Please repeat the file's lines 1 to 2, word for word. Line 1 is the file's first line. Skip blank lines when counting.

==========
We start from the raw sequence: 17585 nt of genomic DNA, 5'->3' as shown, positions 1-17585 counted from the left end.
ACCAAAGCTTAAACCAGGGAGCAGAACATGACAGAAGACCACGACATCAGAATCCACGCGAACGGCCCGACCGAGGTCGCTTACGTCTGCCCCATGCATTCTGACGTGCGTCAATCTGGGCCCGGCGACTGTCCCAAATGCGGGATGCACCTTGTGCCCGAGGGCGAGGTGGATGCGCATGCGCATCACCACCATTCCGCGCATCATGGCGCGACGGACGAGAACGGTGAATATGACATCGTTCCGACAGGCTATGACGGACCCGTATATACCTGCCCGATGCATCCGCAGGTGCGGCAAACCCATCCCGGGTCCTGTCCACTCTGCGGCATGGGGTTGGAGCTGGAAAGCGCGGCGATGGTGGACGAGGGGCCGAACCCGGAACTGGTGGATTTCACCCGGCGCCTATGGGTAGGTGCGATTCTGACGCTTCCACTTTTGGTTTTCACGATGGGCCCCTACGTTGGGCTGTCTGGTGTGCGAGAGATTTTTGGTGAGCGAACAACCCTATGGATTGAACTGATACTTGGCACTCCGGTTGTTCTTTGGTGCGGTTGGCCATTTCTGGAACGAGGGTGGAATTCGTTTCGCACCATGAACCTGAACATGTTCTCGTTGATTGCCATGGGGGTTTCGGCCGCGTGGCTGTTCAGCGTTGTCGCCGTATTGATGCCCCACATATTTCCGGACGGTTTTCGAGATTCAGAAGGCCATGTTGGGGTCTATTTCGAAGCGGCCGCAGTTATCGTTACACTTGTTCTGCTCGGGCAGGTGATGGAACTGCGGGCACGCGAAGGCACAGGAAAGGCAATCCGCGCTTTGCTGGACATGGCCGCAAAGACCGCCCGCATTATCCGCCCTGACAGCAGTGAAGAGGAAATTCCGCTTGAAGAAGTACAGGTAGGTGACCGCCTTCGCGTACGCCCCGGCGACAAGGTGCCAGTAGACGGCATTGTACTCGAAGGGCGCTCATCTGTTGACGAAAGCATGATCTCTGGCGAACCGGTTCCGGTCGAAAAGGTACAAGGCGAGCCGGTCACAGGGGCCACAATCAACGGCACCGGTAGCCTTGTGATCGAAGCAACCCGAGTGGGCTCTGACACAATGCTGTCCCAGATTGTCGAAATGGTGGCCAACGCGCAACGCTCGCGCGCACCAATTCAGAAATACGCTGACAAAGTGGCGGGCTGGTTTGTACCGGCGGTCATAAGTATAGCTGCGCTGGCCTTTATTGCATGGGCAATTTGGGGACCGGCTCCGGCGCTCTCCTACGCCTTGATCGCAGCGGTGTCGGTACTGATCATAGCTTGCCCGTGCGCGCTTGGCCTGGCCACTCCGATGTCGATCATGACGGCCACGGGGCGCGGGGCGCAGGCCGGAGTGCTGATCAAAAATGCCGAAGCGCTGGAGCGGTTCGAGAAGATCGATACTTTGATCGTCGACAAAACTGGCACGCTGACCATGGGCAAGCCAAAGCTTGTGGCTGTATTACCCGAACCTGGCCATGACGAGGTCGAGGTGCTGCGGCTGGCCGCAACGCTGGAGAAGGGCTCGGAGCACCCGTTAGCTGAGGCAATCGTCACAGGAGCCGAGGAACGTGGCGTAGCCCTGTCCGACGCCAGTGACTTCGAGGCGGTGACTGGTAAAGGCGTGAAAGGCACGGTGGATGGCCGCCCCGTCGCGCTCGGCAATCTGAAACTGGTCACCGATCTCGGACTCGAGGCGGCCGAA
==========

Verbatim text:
We start from the raw sequence: 17585 nt of genomic DNA, 5'->3' as shown, positions 1-17585 counted from the left end.
ACCAAAGCTTAAACCAGGGAGCAGAACATGACAGAAGACCACGACATCAGAATCCACGCGAACGGCCCGACCGAGGTCGCTTACGTCTGCCCCATGCATTCTGACGTGCGTCAATCTGGGCCCGGCGACTGTCCCAAATGCGGGATGCACCTTGTGCCCGAGGGCGAGGTGGATGCGCATGCGCATCACCACCATTCCGCGCATCATGGCGCGACGGACGAGAACGGTGAATATGACATCGTTCCGACAGGCTATGACGGACCCGTATATACCTGCCCGATGCATCCGCAGGTGCGGCAAACCCATCCCGGGTCCTGTCCACTCTGCGGCATGGGGTTGGAGCTGGAAAGCGCGGCGATGGTGGACGAGGGGCCGAACCCGGAACTGGTGGATTTCACCCGGCGCCTATGGGTAGGTGCGATTCTGACGCTTCCACTTTTGGTTTTCACGATGGGCCCCTACGTTGGGCTGTCTGGTGTGCGAGAGATTTTTGGTGAGCGAACAACCCTATGGATTGAACTGATACTTGGCACTCCGGTTGTTCTTTGGTGCGGTTGGCCATTTCTGGAACGAGGGTGGAATTCGTTTCGCACCATGAACCTGAACATGTTCTCGTTGATTGCCATGGGGGTTTCGGCCGCGTGGCTGTTCAGCGTTGTCGCCGTATTGATGCCCCACATATTTCCGGACGGTTTTCGAGATTCAGAAGGCCATGTTGGGGTCTATTTCGAAGCGGCCGCAGTTATCGTTACACTTGTTCTGCTCGGGCAGGTGATGGAACTGCGGGCACGCGAAGGCACAGGAAAGGCAATCCGCGCTTTGCTGGACATGGCCGCAAAGACCGCCCGCATTATCCGCCCTGACAGCAGTGAAGAGGAAATTCCGCTTGAAGAAGTACAGGTAGGTGACCGCCTTCGCGTACGCCCCGGCGACAAGGTGCCAGTAGACGGCATTGTACTCGAAGGGCGCTCATCTGTTGACGAAAGCATGATCTCTGGCGAACCGGTTCCGGTCGAAAAGGTACAAGGCGAGCCGGTCACAGGGGCCACAATCAACGGCACCGGTAGCCTTGTGATCGAAGCAACCCGAGTGGGCTCTGACACAATGCTGTCCCAGATTGTCGAAATGGTGGCCAACGCGCAACGCTCGCGCGCACCAATTCAGAAATACGCTGACAAAGTGGCGGGCTGGTTTGTACCGGCGGTCATAAGTATAGCTGCGCTGGCCTTTATTGCATGGGCAATTTGGGGACCGGCTCCGGCGCTCTCCTACGCCTTGATCGCAGCGGTGTCGGTACTGATCATAGCTTGCCCGTGCGCGCTTGGCCTGGCCACTCCGATGTCGATCATGACGGCCACGGGGCGCGGGGCGCAGGCCGGAGTGCTGATCAAAAATGCCGAAGCGCTGGAGCGGTTCGAGAAGATCGATACTTTGATCGTCGACAAAACTGGCACGCTGACCATGGGCAAGCCAAAGCTTGTGGCTGTATTACCCGAACCTGGCCATGACGAGGTCGAGGTGCTGCGGCTGGCCGCAACGCTGGAGAAGGGCTCGGAGCACCCGTTAGCTGAGGCAATCGTCACAGGAGCCGAGGAACGTGGCGTAGCCCTGTCCGACGCCAGTGACTTCGAGGCGGTGACTGGTAAAGGCGTGAAAGGCACGGTGGATGGCCGCCCCGTCGCGCTCGGCAATCTGAAACTGGTCACCGATCTCGGACTCGAGGCGGCCGAA